Day 400. 75km. Kringa – Larantuka

Posted: June 26, 2016 in Cycling, Indonesia
Tags: , , , ,

There is malaria here, they told me last night. Sitting bathed in chemicals this morning, the mosquitos were a-buzzing. SLAP. The grandmother killed another one on her arm. I asked why they don’t use repellent.
‘No money,’ replied the son.
When I left I gave money enough to buy plenty of repellent for the whole family.

Kringa family

Kringa family

I stayed with a family of subsitance farmers. Everything they gave me to eat they had grown or caught. They had grown the rice, grown the vegetables and caught the fish. They make their cash by selling the odd coconut. It hit me like a hammer – what it really means to be a subsistence farmer. They have NO money, and live from day to day. These are the people that will be hit first and hit hardest by climate change – and they are the ones that have done least to cause it.
The son would like to see the west one day. I would like to take him to a massive, air-conditioned supermarket in a shopping complex in Australia. Look how far we have removed ourselves from the source of our food in the west. The son wouldn’t know which planet he has come to.

Today I crawled up and over the last of the hills of the mountainous island of Flores. Rather than catch the boat to the next island, I flopped onto a bed in a hotel next to the harbour. Flores has worn me out!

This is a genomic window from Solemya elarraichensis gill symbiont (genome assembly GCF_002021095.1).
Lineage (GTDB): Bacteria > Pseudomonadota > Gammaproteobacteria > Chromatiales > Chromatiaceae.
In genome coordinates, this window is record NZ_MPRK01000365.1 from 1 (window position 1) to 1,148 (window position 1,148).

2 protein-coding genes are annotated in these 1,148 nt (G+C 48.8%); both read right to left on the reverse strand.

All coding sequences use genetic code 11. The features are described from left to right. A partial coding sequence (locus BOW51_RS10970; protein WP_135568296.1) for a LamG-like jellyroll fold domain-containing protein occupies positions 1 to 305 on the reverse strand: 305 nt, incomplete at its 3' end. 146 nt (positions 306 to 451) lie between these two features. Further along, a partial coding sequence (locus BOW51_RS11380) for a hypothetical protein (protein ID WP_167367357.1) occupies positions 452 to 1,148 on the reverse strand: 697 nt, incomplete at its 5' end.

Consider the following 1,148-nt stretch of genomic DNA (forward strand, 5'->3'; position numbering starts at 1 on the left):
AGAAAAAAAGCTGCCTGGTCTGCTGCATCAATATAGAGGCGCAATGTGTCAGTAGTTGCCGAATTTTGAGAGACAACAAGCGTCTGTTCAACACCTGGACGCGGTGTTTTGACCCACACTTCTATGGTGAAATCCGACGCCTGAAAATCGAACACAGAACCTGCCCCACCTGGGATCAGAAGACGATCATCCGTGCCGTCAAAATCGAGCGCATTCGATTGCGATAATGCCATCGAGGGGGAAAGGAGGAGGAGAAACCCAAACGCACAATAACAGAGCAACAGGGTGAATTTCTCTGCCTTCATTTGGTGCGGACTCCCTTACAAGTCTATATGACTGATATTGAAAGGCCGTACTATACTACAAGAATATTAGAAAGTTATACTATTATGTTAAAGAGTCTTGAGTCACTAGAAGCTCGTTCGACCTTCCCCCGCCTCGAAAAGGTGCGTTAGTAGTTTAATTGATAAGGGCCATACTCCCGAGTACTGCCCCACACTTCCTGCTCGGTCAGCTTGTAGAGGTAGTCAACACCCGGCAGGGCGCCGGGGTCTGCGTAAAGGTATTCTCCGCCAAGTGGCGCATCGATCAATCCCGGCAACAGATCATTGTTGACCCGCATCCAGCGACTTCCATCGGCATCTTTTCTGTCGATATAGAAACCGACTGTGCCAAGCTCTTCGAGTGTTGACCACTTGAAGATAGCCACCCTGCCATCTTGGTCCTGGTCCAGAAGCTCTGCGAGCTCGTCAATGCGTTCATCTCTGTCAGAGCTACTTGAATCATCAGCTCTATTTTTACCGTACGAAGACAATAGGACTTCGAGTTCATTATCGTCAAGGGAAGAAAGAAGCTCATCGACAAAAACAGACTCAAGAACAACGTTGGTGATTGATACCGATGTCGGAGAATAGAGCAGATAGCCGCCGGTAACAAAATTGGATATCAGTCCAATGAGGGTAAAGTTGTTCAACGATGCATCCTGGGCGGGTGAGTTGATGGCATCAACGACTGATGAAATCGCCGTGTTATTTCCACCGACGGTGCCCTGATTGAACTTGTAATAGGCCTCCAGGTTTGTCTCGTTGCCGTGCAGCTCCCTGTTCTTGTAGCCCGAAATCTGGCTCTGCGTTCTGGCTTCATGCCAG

On the way to Larantuka

On the way to Larantuka

  1. Eliza Waters says:

    I wonder if they will buy repellent or use it for some other more pressing need, not that it matters. Your generous gift I am sure was appreciated. That last photo is stunning!

  2. […] I slapped at yet another mosquito on Flores, an Indonesian island just north of Australia. The people had welcomed me into their humble home like family. We sat on the carpet circled around the arrays of delicious dishes. The amazing array of local, home grown food they had prepared for me! ‘Do you have malaria?’ ‘Yes.’ ‘Do you have dengue?’ ‘Yes.’ ‘Do you use mosquito repellent lotion?’ I asked as I smeared myself with the cream. ‘No. We can’t afford it.’ The cream costs $1. That drilled it home. Subsistence farmers. They eat what they grow and earn a dollar or two selling fruit from a table in front of their home. They have no reserves for hard times. But they have each other, and they are utterly caring and beautiful people. I gave them some money when I left. I hope they can use it to protect themselves from disease. Or buy food. Or clothes. […]

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